Every nation can point to certain years in its history when a lot went wrong, but for the Northern Hemisphere as a whole, it would be tough to top what happened in 536 A.D. It was a very dark time in human history -- literally -- as Europe, the Middle East, and parts of Asia were covered in a blanket of darkness for a year and a half. Starvation, freezing cold summer temperatures, and widespread deaths were common. The cause of the catastrophe was only recently uncovered. It turns out that a giant volcano in Iceland blew its top, spewing black ash across continental Europe and beyond. The explosion was followed by two other eruptions, in 540 and 547 A.D. Also in the early 540s, an outbreak of bubonic plague started in Egypt and spread across the Eastern Roman Empire. It took decades for societies to recover.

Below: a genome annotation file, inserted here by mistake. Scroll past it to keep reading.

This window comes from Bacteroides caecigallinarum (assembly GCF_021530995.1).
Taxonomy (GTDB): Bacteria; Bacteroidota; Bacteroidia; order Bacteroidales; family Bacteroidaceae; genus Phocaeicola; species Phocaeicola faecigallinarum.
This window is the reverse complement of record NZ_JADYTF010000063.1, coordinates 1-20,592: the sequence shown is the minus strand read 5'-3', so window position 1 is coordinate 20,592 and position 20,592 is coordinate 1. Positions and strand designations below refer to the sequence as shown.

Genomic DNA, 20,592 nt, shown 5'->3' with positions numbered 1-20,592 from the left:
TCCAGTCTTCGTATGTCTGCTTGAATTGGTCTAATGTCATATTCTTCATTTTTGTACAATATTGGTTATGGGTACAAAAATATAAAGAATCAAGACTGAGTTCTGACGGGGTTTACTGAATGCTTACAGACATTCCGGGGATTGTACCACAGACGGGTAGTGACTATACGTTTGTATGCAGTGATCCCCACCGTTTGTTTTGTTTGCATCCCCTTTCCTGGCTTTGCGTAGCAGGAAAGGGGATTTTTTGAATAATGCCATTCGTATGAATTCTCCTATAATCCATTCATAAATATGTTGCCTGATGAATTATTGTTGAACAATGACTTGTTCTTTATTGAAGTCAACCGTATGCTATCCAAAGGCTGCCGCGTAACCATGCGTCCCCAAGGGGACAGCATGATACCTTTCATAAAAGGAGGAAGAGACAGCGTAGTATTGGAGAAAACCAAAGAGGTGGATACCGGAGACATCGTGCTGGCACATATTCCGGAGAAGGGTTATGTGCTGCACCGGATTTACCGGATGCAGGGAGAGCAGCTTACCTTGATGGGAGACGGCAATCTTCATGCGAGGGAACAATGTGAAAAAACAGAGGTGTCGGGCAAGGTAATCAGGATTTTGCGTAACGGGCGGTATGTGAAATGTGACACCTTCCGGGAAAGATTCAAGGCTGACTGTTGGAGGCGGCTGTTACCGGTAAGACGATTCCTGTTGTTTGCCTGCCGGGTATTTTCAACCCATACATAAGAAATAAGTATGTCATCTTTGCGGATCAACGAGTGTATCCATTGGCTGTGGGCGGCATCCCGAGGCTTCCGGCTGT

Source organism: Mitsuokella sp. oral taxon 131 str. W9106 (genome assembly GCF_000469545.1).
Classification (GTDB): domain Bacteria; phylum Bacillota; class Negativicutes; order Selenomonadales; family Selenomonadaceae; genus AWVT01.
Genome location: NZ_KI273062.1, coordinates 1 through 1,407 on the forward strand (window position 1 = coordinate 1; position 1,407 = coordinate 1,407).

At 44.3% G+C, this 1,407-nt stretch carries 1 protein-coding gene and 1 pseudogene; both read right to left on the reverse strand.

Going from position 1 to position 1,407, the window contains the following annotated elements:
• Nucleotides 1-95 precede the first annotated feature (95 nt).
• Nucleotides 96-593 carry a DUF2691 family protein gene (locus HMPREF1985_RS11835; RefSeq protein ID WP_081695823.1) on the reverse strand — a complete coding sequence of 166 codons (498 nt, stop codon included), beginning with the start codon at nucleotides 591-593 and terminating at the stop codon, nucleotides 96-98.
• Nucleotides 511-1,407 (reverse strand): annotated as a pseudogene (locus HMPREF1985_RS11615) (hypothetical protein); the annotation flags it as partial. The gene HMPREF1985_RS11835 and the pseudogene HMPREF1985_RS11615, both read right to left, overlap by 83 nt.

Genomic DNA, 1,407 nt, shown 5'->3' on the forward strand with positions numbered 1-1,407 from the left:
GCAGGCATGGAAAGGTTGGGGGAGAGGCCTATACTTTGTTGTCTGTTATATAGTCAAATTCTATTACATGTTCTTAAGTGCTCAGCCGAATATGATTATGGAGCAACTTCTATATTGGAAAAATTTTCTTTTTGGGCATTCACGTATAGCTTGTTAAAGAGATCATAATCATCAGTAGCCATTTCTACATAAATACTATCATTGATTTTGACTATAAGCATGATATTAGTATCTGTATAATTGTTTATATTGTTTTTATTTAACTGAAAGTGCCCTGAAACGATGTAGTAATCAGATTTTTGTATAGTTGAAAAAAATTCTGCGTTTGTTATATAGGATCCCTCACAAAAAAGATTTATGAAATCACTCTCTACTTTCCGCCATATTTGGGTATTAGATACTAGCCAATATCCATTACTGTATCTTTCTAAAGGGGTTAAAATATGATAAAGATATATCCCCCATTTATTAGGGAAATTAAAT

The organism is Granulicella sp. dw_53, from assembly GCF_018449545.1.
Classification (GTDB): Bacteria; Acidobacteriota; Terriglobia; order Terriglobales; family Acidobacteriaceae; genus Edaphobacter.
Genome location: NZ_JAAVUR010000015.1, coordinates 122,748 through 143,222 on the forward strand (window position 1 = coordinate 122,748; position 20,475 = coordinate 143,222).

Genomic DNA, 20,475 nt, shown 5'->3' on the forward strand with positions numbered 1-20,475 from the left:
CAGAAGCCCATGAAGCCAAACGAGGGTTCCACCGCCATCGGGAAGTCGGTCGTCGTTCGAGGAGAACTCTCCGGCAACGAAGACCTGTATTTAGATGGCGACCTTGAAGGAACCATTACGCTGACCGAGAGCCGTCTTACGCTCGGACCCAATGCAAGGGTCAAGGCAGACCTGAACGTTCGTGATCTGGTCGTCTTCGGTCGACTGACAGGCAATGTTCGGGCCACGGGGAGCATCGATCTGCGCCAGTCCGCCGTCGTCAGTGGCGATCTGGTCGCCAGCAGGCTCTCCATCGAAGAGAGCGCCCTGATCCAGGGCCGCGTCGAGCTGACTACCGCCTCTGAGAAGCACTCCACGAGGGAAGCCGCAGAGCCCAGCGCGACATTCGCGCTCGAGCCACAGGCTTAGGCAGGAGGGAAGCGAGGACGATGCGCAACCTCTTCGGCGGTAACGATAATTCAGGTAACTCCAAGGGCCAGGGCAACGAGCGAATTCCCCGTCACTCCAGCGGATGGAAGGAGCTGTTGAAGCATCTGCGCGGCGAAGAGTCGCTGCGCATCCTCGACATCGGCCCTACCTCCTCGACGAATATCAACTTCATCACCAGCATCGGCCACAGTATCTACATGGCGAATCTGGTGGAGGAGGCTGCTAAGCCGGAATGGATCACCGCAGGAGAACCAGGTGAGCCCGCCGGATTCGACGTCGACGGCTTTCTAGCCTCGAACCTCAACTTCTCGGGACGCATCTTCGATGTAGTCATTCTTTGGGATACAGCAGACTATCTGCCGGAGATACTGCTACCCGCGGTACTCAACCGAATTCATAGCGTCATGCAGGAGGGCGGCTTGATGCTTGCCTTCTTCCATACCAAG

The worst of times:
- Byzantine historian Procopius lived through the annus horribilis of 536 A.D, writing that "the sun gave forth its light without brightness, like the moon, during the whole year."
- Europe's darkest decades lasted until 640 A.D. when evidence of increased silver mining indicates a revitalized economy.
- The Black Death, which spread across Eurasia in the late 1340s, and the 1918 global influenza pandemic were also particularly catastrophic events for humanity.